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Goertel new BLM State Range Lead, Cagney moves to Lander office

by Wyoming Livestock Roundup

Mark Goertel has been in Wyoming for just over a month, and during that time he’s been familiarizing himself with the state and the issues he will face as the new BLM State Range Lead.   
“My experience in the BLM has provided me with a good foundation for my work here in Wyoming and with being able to provide input and information,” says Goertel.
A North Dakota State University graduate, Goertel received a bachelor’s degree in zoology followed by a master’s in Animal and Range Science. He spent one year as a contract employer for the BLM in Oregon and also worked for the National Forest Service in Oregon for over two years in the Ochoco Forest.
For the last five and a half years Goertel has been in Butte, Mont. working as a Rangeland Management Specialist. He mentions that while he has spent time in and around Yellowstone, he is ready to see other areas of Wyoming as well. “I’m looking forward to spending time on the ground, seeing the grazing allotments and what things look like,” he adds.
As the State Range Lead, Goertel’s primary responsibilities will be providing direction to field offices and range programs in areas of regulation and policy. He will also act as an intermediary between the state and federal government and Wyoming field offices.
“When we get new policies or regulations from Washington D.C. I’m the middleman that presents the information to field offices and helps them implement the changes,” says Goertel.
At this time Goertel says he is focusing on learning the issues unique to Wyoming and becoming familiar with all facets of the job to determine what the big issues are and what needs to be addressed.
A major issue Goertel has already been working on is the sage grouse and he’s bringing himself up to speed so he can be as helpful as possible. Utilizing working groups as a tool is one thing he says is helping the BLM manage the sage grouse.
“An advantage I had when I became the State Range Lead was that I had worked in Rock Springs for 10 years and Worland for seven,” explains former State Range Lead Jim Cagney, adding that while Mark doesn’t have that he’s a good man and he’ll do a great job.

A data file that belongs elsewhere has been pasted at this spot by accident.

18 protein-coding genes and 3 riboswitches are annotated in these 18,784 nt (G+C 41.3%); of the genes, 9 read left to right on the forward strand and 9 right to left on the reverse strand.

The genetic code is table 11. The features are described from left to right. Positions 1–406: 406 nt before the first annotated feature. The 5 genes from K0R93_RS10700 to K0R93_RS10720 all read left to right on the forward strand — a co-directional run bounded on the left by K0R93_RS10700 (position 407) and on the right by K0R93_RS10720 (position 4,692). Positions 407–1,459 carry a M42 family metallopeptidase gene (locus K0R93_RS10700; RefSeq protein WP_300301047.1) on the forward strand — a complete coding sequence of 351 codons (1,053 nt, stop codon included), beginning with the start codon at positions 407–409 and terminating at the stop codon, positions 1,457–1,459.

Cagney has transitioned to Field Manager for the Lander Field Office, which he describes as a great professional opportunity.
“There are a lot of grazing issues in Lander and I look forward to addressing them,” says Cagney.
Two major local issues Cagney is facing include two very substantial natural gas fields and some prime segments of the Oregon Trail that are in conflict with wind farms from a visual perspective.
“We need the electrical energy desperately, but protection of the prime Oregon Trail segments is of great importance as well,” explains Cagney.
In addition to local issues, Cagney says he is also moving the resource management plan forward. He explains that right now the description of range of alternatives is complete and the next step is writing an impact analysis for each alternative. Following that will be the selection of a preferred alternative and an impact analysis of the preferred alternative. The final package will be put into a draft Environmental Impact Statement (EIS) and released to the public for comment by the fall of 2010.
“I started out as a range manager and I miss that already. It’s not that I don’t get to work in the range program since we have a lot of range issues, but I don’t get to do discussions at a rancher’s kitchen table over a cup of coffee and I miss that,” says Cagney.
“My experiences have been that people are very friendly here and I’m looking forward to working with everyone and getting to know Wyoming,” concludes Goertel.
Heather Hamilton is editor of the Wyoming Livestock Roundup and can be reached at

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